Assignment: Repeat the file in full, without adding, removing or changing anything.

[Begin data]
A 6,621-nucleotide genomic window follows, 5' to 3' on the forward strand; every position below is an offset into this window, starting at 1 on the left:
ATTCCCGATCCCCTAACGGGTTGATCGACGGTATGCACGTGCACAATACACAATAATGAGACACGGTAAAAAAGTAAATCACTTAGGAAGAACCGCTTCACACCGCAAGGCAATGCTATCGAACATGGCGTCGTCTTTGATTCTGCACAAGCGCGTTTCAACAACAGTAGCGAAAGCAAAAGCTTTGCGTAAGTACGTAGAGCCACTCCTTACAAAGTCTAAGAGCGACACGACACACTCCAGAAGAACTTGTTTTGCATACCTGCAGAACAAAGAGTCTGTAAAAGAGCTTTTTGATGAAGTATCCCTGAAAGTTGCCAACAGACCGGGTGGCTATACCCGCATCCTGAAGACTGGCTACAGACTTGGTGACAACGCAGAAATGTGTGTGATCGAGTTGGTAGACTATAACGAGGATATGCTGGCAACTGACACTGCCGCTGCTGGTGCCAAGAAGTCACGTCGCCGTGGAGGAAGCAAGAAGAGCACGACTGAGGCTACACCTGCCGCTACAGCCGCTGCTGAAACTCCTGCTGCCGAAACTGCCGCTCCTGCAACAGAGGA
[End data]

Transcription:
A 6,621-nucleotide genomic window follows, 5' to 3' on the forward strand; every position below is an offset into this window, starting at 1 on the left:
ATTCCCGATCCCCTAACGGGTTGATCGACGGTATGCACGTGCACAATACACAATAATGAGACACGGTAAAAAAGTAAATCACTTAGGAAGAACCGCTTCACACCGCAAGGCAATGCTATCGAACATGGCGTCGTCTTTGATTCTGCACAAGCGCGTTTCAACAACAGTAGCGAAAGCAAAAGCTTTGCGTAAGTACGTAGAGCCACTCCTTACAAAGTCTAAGAGCGACACGACACACTCCAGAAGAACTTGTTTTGCATACCTGCAGAACAAAGAGTCTGTAAAAGAGCTTTTTGATGAAGTATCCCTGAAAGTTGCCAACAGACCGGGTGGCTATACCCGCATCCTGAAGACTGGCTACAGACTTGGTGACAACGCAGAAATGTGTGTGATCGAGTTGGTAGACTATAACGAGGATATGCTGGCAACTGACACTGCCGCTGCTGGTGCCAAGAAGTCACGTCGCCGTGGAGGAAGCAAGAAGAGCACGACTGAGGCTACACCTGCCGCTACAGCCGCTGCTGAAACTCCTGCTGCCGAAACTGCCGCTCCTGCAACAGAGGA